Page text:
I’m in a mixed marriage. I think in PowerPoint. My wife thinks in Word, or sometimes in longhand-on-lined-pad. Our children reflect this genetic mix. Our daughter is bilingual in Word and Excel, and fluent in PowerPoint. Our son’s native language is pencil-stub-and-spiral-notebook, though he’s now fluent in Word.
This is more than just about techno-geeks and Luddites. It’s about a way of seeing the world. Forget Myers-Briggs. If you want to understand how people really think and work differently, look at their tools of choice.
Because for me, PowerPoint isn’t just a handy tool. Sure, it’s a great way to avoid writing complete sentences, to waste time adjusting the meaningless details of a circle’s color and transparency, and to let my OCD run wild over aligning shapes. But it’s much more important than that. PowerPoint expresses – and indulges – my need to find patterns. It’s how I make sense out of the nonsense. It’s not just how I do work. I practically dream in PowerPoint, waking up seeing the boxes and arrows and connectors.
There’s a lot of power in that. A lot of my professional work is based on seeing the patterns, helping people:
- Step away from the details and see the bigger picture
- Compare their experience to that of others in different but analogous roles or situations.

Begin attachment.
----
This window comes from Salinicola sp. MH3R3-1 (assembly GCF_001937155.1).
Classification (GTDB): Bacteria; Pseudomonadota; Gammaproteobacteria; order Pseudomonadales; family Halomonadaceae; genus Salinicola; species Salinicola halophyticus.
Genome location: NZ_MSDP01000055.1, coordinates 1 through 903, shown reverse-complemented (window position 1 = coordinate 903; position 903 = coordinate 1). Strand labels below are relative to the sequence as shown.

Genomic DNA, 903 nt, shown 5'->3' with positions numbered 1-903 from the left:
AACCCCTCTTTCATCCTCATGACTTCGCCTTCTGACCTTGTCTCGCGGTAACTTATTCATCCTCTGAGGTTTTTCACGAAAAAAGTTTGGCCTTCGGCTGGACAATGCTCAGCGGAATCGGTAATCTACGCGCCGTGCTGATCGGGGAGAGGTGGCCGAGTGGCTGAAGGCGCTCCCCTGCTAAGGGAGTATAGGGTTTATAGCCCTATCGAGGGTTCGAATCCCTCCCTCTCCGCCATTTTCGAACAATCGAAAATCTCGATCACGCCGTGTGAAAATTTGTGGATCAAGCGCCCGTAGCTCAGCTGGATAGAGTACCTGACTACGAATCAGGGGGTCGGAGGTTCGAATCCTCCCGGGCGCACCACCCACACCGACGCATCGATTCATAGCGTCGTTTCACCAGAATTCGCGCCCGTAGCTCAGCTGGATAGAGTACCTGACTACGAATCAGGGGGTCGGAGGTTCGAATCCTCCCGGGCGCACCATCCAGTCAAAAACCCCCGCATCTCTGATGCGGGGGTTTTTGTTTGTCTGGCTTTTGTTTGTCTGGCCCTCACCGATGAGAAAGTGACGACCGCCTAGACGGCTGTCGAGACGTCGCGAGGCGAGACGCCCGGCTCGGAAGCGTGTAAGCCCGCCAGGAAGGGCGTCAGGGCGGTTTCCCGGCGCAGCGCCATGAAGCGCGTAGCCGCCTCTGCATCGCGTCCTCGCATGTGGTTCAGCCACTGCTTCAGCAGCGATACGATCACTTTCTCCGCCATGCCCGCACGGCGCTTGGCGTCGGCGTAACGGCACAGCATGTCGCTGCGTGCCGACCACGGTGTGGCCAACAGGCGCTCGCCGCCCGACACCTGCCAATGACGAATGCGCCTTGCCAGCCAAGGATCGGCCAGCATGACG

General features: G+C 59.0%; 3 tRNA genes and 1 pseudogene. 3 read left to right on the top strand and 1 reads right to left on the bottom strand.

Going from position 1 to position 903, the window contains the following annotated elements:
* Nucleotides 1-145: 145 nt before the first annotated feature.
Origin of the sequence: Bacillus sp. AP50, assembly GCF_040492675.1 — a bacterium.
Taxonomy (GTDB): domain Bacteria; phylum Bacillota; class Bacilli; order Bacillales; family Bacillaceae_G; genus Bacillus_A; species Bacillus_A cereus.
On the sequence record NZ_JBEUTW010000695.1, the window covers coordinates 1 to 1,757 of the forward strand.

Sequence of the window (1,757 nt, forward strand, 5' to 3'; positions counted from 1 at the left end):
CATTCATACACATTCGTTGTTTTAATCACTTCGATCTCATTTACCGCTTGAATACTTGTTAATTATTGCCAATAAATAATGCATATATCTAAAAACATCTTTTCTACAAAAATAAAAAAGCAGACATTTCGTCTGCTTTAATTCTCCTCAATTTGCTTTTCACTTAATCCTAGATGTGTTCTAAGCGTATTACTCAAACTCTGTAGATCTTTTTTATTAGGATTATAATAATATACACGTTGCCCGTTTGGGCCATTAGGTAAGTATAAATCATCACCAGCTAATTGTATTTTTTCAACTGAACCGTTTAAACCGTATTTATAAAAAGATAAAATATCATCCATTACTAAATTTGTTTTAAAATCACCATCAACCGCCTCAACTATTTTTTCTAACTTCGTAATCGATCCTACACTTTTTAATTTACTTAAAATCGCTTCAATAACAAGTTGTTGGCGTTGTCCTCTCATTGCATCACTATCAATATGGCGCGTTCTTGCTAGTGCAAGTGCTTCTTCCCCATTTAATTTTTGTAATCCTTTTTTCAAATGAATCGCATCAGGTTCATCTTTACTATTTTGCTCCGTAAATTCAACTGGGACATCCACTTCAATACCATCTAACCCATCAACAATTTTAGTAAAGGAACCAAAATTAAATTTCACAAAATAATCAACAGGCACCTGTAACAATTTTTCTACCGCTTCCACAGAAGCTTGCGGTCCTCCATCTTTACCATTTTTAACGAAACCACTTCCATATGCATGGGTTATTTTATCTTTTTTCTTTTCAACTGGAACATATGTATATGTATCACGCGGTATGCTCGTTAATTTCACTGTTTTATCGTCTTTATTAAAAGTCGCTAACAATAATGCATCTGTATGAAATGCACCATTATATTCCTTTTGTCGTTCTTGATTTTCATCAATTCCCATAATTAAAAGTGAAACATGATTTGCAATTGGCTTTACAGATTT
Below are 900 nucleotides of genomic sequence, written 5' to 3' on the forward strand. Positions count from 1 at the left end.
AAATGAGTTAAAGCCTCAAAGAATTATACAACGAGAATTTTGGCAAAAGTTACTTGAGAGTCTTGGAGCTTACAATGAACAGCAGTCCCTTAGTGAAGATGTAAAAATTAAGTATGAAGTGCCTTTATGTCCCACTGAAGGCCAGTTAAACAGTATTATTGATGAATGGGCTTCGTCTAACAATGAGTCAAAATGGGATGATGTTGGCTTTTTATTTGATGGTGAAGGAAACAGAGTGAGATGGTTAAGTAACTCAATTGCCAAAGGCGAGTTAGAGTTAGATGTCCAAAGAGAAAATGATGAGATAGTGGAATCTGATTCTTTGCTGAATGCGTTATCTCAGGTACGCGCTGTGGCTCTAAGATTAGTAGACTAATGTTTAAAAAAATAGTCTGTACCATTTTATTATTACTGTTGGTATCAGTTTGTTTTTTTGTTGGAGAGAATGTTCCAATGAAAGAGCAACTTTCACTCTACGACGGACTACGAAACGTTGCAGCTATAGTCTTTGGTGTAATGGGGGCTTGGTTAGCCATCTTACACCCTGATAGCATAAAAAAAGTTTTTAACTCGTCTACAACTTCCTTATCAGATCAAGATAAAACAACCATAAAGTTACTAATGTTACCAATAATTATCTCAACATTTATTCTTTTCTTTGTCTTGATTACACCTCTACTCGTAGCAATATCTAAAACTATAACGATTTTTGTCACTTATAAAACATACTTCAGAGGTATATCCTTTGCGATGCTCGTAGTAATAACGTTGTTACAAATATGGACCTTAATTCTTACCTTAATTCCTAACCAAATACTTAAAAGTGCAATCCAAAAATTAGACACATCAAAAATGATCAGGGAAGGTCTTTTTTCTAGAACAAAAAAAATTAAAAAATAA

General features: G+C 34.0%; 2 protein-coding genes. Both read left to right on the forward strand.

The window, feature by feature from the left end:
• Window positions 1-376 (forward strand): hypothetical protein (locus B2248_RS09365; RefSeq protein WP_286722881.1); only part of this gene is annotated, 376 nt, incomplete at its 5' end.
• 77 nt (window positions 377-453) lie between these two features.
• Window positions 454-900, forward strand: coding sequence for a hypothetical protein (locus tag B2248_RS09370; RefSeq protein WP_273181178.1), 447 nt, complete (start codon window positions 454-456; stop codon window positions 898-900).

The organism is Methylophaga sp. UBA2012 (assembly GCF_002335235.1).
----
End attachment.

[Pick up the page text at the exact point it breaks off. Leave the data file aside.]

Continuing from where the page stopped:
- Understand, articulate and improve their models, whether of strategy or organization.
There are a lot of blinders in that too. Models are inherently false. They work because we strip out all the messy details to create the models. Among those messy details are many of the individuals and their characteristics. That means models are great tools to use, but lousy icons to worship.
You could almost draw a triangle, with each apex being people who primarily think in PowerPoint, Word or Excel. Then you could do really neat stuff mapping people or roles on that — oh, wait, there I go again.
Do take a look around you, though. How do the people you work (and live) with think? Are you allowing them to work in a way that works for them? Are you adapting to them, or forcing them to adapt to you? Are you creating teams with the right mix of complementary thinking? Will that work or will they never agree on how to think about the assignment, let alone carry it out?
And we won’t even talk about Microsoft people versus Apple people versus Googledocs people. You probably need a PhD in psychology (or marketing) to tackle that one.
[Scott Nadler is a Senior Partner at ERM. To share this post, see additional posts on Scott’s blog or subscribe please go to snadler.com. Opinions on this site are solely those of Scott Nadler and do not necessarily represent views of those quoted or cited, ERM, its partners or clients.]